The Twin Cities is in the midst of a demographics revolution. In her essay “The Changing Face of the Heartland,” Jennifer Bradley, of the Brookings Institution, states that, while it remains true that 78 percent of the population is Caucasian, this becomes less true each year. This is largely due to immigration; currently, the region has twice as many immigrants from Southeast Asia as the U.S. as a whole and five times as many immigrants from Africa as the nation as a whole.
At the same time, the Twin Cities, like the rest of the nation, is home to an aging baby Boomer population, most of whom are white. By 2020, it’s expected there will be 130,000 more jobs than workers in Hennepin County. Growth in the labor force will come from people of color, yet existing education and training systems aren’t adequately preparing these populations: In Minneapolis, only 41 percent of Hispanics, 40 percent of African Americans and 34 percent of American Indians graduate from public schools on time. In her essay, Bradley also points to an already alarming employment gap: While 79 percent of working-age whites are employed, only 65 percent of working-age people of color are employed. It’s the widest gap in the country.
How these circumstances impact businesses, culture and the future of the region was the focus of Diversity Insights: Preparing America’s Diverse Workforce for Tomorrow, organized by The Forum on Workplace Inclusion at the Opus College of Business. The panel discussion, moderated by sports reporter and broadcaster Lea B. Olsen, featured Tawanna Black, executive director of Northside Funders Group, Michael Rossman, HR director for Hennepin County, Rassoul Dastmozd, president of Saint Paul College, and Ravi Norman, CEO of THOR Construction, Inc.
While the current statistics can be daunting, panelists agreed that we are past the point of merely having conversations about these issues and are moving from complacency to action. Here are five insights they offered:
Diversity and inclusion need to be seen not as a moral obligation but as economic necessities.
“’Minnesota Nice’ isn’t serving us,” Tawanna Black said. “We need to do what’s best for the work force in order to create the best possible economic future.” In order to compete nationwide and globally, businesses will not only need skilled workers to fill high-level positions but teams that are racially and ethnically diverse in order to connect with customers, suppliers, partners and related businesses.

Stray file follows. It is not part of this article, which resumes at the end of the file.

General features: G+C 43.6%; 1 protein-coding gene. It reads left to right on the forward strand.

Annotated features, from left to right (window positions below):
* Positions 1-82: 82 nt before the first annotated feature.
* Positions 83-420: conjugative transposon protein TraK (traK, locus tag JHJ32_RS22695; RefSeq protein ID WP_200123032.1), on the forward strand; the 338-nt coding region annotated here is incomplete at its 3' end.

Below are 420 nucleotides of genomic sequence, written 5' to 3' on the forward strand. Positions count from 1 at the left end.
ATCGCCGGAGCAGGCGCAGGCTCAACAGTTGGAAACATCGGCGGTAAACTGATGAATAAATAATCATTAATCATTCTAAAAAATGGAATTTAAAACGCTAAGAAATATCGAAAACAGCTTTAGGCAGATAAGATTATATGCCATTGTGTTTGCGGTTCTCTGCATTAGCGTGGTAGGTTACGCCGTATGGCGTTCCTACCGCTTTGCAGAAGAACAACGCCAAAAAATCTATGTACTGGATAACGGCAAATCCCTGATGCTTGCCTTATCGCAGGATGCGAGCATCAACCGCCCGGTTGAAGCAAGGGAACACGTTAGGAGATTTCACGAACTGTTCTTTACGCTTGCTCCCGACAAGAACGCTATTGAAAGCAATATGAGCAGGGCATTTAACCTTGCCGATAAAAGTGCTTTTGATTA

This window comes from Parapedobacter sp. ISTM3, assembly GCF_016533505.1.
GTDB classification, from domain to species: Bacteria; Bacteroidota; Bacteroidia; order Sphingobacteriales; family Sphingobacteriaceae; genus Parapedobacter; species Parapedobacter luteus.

Hennepin County, the most populated county in Minnesota, is mobilizing.
An astonishing 83 percent of employees currently holding leadership positions in Hennepin County will be eligible to retire by 2025. The county is responding to these looming changes and the changing demographics by putting new hiring practices into place to create a pipeline of talent that eventually will be eligible for these top positions. Michael Rossman pointed to new strategic partnerships with other agencies and a focus on customized training programs for potential employees at community colleges and nonprofit training programs. These programs, along with paid internships, are pathways to advancement and careers.. The county also offers employees tuition reimbursement so they can continue building skills, and has strengthened its benefits package.
Educational institutions are forming partnerships with potential employers and creating programs that address the needs of the both workers and employers.
Rassoul Dastmozd said Saint Paul College is currently 60 percent diverse. It offers 45 technical programs and more than 80 degree programs, but also focuses on issues that can affect employment, such as access to public transportation and affordable housing. It offers support systems for students and employees, many of whom are the first generation in their families to go on to higher education. “One example of where we’re working with partners is in the construction sector,” Dastmozd said. “We’re working with organizations like McKnight, Mortenson, Ryan, Knutson, Minneapolis Builders and St. Paul Builders to develop a pipeline of skilled employees who are nontraditional in that industry.”
It’s not just about recruiting, it’s about retention.
In order for there to be long-term success, companies need to address what happens after people of color are hired. This often involves changing workplace culture and helping to build social connections and workplace relationships that offer support. At departments within Hennepin County, many employees have formed networks designed not only to support each other, but to inform leadership about what’s happening within the workplace and to suggest how things could be done differently.
We need to share more success stories.
While Ravi Norman agrees that there is much that can be done in the private sector in terms of operational resources (to provide employees with better career paths and training) and financial strategy, he believes that mobilizing people of color comes down to a marketing strategy and robust storytelling. “We have a very limited framework around marketing,” Norman said. “We have no problem launching well-funded, international marketing strategies around sports, music and entertainment, but we offer no inspiration or aspiration when it comes to business success or other kinds of employment. The language and images we use matter. We need to address this disparity and start to ingrain new, positive messages.”